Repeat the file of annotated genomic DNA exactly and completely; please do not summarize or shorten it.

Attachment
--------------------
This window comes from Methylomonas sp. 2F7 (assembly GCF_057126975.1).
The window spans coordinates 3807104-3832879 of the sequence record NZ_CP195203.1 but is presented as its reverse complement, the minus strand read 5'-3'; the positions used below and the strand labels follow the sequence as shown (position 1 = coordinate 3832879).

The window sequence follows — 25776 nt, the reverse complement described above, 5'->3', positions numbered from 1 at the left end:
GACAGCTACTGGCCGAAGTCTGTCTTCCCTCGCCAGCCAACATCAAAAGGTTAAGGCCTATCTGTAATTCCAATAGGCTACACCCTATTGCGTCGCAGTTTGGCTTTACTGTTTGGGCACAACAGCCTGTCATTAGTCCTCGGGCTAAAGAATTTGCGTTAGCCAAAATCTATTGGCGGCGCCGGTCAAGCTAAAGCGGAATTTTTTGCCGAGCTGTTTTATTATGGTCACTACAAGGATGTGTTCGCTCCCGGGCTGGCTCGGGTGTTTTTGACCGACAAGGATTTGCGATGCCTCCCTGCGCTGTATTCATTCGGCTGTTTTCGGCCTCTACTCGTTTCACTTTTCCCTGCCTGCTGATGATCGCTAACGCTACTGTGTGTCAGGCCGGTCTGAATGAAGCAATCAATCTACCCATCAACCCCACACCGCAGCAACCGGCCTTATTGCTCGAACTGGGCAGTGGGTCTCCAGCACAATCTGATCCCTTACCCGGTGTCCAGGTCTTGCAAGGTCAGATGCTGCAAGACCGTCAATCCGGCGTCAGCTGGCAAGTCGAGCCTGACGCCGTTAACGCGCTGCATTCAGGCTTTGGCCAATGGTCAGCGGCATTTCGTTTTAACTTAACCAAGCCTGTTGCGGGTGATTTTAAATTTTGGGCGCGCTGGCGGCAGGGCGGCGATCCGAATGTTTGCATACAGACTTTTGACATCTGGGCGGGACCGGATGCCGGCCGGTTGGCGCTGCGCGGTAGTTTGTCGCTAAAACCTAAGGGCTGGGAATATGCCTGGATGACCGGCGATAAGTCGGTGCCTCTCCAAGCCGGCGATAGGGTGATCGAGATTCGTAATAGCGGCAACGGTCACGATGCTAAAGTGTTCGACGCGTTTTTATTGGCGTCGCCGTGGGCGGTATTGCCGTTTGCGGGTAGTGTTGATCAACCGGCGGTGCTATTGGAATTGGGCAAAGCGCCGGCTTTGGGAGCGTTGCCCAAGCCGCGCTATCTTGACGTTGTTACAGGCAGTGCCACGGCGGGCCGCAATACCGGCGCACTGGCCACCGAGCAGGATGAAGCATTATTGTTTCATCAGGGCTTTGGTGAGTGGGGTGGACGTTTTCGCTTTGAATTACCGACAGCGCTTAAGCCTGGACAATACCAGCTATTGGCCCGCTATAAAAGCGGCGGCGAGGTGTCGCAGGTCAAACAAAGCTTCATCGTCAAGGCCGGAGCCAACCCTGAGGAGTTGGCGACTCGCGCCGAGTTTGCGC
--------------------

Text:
This window comes from Methylomonas sp. 2F7 (assembly GCF_057126975.1).
The window spans coordinates 3807104-3832879 of the sequence record NZ_CP195203.1 but is presented as its reverse complement, the minus strand read 5'-3'; the positions used below and the strand labels follow the sequence as shown (position 1 = coordinate 3832879).

The window sequence follows — 25776 nt, the reverse complement described above, 5'->3', positions numbered from 1 at the left end:
GACAGCTACTGGCCGAAGTCTGTCTTCCCTCGCCAGCCAACATCAAAAGGTTAAGGCCTATCTGTAATTCCAATAGGCTACACCCTATTGCGTCGCAGTTTGGCTTTACTGTTTGGGCACAACAGCCTGTCATTAGTCCTCGGGCTAAAGAATTTGCGTTAGCCAAAATCTATTGGCGGCGCCGGTCAAGCTAAAGCGGAATTTTTTGCCGAGCTGTTTTATTATGGTCACTACAAGGATGTGTTCGCTCCCGGGCTGGCTCGGGTGTTTTTGACCGACAAGGATTTGCGATGCCTCCCTGCGCTGTATTCATTCGGCTGTTTTCGGCCTCTACTCGTTTCACTTTTCCCTGCCTGCTGATGATCGCTAACGCTACTGTGTGTCAGGCCGGTCTGAATGAAGCAATCAATCTACCCATCAACCCCACACCGCAGCAACCGGCCTTATTGCTCGAACTGGGCAGTGGGTCTCCAGCACAATCTGATCCCTTACCCGGTGTCCAGGTCTTGCAAGGTCAGATGCTGCAAGACCGTCAATCCGGCGTCAGCTGGCAAGTCGAGCCTGACGCCGTTAACGCGCTGCATTCAGGCTTTGGCCAATGGTCAGCGGCATTTCGTTTTAACTTAACCAAGCCTGTTGCGGGTGATTTTAAATTTTGGGCGCGCTGGCGGCAGGGCGGCGATCCGAATGTTTGCATACAGACTTTTGACATCTGGGCGGGACCGGATGCCGGCCGGTTGGCGCTGCGCGGTAGTTTGTCGCTAAAACCTAAGGGCTGGGAATATGCCTGGATGACCGGCGATAAGTCGGTGCCTCTCCAAGCCGGCGATAGGGTGATCGAGATTCGTAATAGCGGCAACGGTCACGATGCTAAAGTGTTCGACGCGTTTTTATTGGCGTCGCCGTGGGCGGTATTGCCGTTTGCGGGTAGTGTTGATCAACCGGCGGTGCTATTGGAATTGGGCAAAGCGCCGGCTTTGGGAGCGTTGCCCAAGCCGCGCTATCTTGACGTTGTTACAGGCAGTGCCACGGCGGGCCGCAATACCGGCGCACTGGCCACCGAGCAGGATGAAGCATTATTGTTTCATCAGGGCTTTGGTGAGTGGGGTGGACGTTTTCGCTTTGAATTACCGACAGCGCTTAAGCCTGGACAATACCAGCTATTGGCCCGCTATAAAAGCGGCGGCGAGGTGTCGCAGGTCAAACAAAGCTTCATCGTCAAGGCCGGAGCCAACCCTGAGGAGTTGGCGACTCGCGCCGAGTTTGCGC